Prime minister’s conference speech also confirmed commitment to planning reform
David Cameron has called for a “new Tory housing revolution” in his leader’s speech to the Conservative conference.
Speaking to delegates in Manchester, Cameron confirmed announcements made earlier in the week to boost housing supply, including the return of Margaret Thatcher’s right-to-buy policy. He said: “Because lenders won’t lend, builders won’t build and buyers can’t buy. We’re sorting this out, bringing back the right-to-buy and using the money to build new homes.”
He also reaffirmed the government’s drive to reform the planning system, despite opposition from groups who fear it will lead to over-development. He said: “I love our countryside and there is nothing I would do to put it at risk. But let’s get the balance right. The proportion of land that in England that is currently built up is 9%. There are businesses out there desperate to expand, to hire thousands of people – but they’re stuck in the mud of our planning system.”
However, in an apparent nod to ongoing discussions about the wording of the reforms and the prospect of a transitional period, he added: “Of course we’re open to constructive ideas about how to get this [reform] right.”
Opening his speech by saying the country wanted the government to “get us out of this economic mess”, Cameron told delegates “This was no normal recession; we’re in a debt crisis.” He reiterated comments made by chancellor George Osborne earlier in the week that the government was “taking action now to get credit flowing to the small businesses that are the engine of the economy.”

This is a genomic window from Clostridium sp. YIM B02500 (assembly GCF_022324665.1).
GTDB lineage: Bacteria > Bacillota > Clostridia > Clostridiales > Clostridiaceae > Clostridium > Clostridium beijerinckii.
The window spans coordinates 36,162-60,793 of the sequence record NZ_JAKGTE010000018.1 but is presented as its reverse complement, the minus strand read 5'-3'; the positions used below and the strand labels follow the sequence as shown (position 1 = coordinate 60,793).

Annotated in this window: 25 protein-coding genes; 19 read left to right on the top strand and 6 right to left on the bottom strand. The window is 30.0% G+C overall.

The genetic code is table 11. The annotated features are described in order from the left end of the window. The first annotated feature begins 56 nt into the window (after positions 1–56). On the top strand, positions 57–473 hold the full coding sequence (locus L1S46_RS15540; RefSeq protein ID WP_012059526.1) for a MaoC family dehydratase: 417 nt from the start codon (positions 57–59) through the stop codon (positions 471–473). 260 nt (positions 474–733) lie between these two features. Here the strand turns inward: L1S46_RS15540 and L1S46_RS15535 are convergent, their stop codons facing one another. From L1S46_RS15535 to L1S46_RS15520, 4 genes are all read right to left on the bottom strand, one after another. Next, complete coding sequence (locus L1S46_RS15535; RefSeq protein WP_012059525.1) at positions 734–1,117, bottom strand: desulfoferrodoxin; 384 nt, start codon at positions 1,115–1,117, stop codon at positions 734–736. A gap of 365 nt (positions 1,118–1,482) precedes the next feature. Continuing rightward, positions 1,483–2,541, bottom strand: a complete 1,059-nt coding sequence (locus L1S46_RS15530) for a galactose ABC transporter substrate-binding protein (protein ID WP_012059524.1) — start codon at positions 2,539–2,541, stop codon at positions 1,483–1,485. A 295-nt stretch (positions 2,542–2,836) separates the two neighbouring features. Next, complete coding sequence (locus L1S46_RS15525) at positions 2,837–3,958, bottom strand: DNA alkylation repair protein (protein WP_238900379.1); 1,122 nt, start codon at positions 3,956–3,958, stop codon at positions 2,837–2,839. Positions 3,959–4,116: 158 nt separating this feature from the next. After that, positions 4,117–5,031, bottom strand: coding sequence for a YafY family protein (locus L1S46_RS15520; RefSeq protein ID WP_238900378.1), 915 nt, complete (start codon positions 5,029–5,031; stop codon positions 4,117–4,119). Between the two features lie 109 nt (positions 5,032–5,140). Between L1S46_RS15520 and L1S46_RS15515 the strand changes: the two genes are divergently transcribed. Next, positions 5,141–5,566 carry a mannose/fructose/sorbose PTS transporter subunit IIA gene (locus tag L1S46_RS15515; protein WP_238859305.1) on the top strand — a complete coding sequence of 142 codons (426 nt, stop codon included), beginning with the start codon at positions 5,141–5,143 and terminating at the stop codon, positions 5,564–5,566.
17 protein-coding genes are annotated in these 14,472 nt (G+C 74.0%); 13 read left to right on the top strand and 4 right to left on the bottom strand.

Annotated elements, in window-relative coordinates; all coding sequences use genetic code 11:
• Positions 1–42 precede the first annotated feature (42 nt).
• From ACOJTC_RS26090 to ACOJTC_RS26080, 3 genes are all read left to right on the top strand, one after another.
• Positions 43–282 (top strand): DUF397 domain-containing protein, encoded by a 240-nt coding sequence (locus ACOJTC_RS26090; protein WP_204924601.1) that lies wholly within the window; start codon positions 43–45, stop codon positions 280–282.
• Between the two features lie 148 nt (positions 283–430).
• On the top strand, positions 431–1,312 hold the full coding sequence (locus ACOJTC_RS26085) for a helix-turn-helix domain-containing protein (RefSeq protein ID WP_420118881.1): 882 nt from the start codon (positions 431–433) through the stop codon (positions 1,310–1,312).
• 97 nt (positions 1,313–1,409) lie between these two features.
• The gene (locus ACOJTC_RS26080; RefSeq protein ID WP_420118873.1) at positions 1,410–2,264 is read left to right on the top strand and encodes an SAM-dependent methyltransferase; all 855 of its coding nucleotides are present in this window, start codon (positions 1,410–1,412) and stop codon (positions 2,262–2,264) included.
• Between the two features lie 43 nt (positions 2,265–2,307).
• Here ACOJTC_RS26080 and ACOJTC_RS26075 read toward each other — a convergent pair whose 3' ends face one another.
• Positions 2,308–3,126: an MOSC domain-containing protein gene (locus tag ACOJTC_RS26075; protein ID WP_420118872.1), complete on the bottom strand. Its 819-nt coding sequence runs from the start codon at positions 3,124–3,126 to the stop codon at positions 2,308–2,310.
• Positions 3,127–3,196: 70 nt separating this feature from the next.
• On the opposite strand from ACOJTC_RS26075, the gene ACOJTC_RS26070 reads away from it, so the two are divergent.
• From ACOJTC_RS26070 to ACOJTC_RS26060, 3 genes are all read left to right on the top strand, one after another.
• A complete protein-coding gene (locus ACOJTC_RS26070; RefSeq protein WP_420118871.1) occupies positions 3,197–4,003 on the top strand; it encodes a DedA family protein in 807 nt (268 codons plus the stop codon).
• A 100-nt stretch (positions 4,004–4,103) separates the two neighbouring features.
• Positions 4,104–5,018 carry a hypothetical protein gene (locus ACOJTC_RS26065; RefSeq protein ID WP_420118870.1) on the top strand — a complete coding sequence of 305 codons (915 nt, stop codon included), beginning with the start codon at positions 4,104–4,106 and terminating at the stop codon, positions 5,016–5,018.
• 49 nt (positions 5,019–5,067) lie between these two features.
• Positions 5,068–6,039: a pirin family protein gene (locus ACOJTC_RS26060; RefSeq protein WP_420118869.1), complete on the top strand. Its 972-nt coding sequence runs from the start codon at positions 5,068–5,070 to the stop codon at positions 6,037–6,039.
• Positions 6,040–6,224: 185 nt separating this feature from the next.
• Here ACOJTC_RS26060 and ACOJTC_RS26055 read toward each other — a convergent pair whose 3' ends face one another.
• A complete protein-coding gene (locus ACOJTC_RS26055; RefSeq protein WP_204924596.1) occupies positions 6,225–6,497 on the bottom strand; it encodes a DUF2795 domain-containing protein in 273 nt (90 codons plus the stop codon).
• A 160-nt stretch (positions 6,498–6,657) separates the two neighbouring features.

However, despite restating commitments to High Speed rail, academies and free schools, Cameron remained staunch over his refusal to increase public spending. He said: “When you’re in a debt crisis, some of the normal things that government can do, to deal with a normal recession, like borrowing to cut taxes or increase spending – these things won’t work because they lead to more debt, which would make the crisis worse.”
Reacting to Cameron’s speech, the Federation of Master Builders (FMB) has called on the coalition to reduce the burden on house builders.
FMB director general Richard Diment said: “If Cameron wants to lead a housing revolution he needs to deliver on his government’s commitment to reduce the burden on house builders over the course of the parliament.
“At the moment this isn’t going to happen. This government has encouraged local authorities to introduce the Community Infrastructure Levy, the removal of housing targets has resulted in the scrapping of plans for two years’ supply of house building, and plans for zero carbon homes are continuing despite the policy going further and faster than required by EU directives.
“Cameron can have his revolution but he needs to get the coalition’s housing policies to fit in with his ambitions.”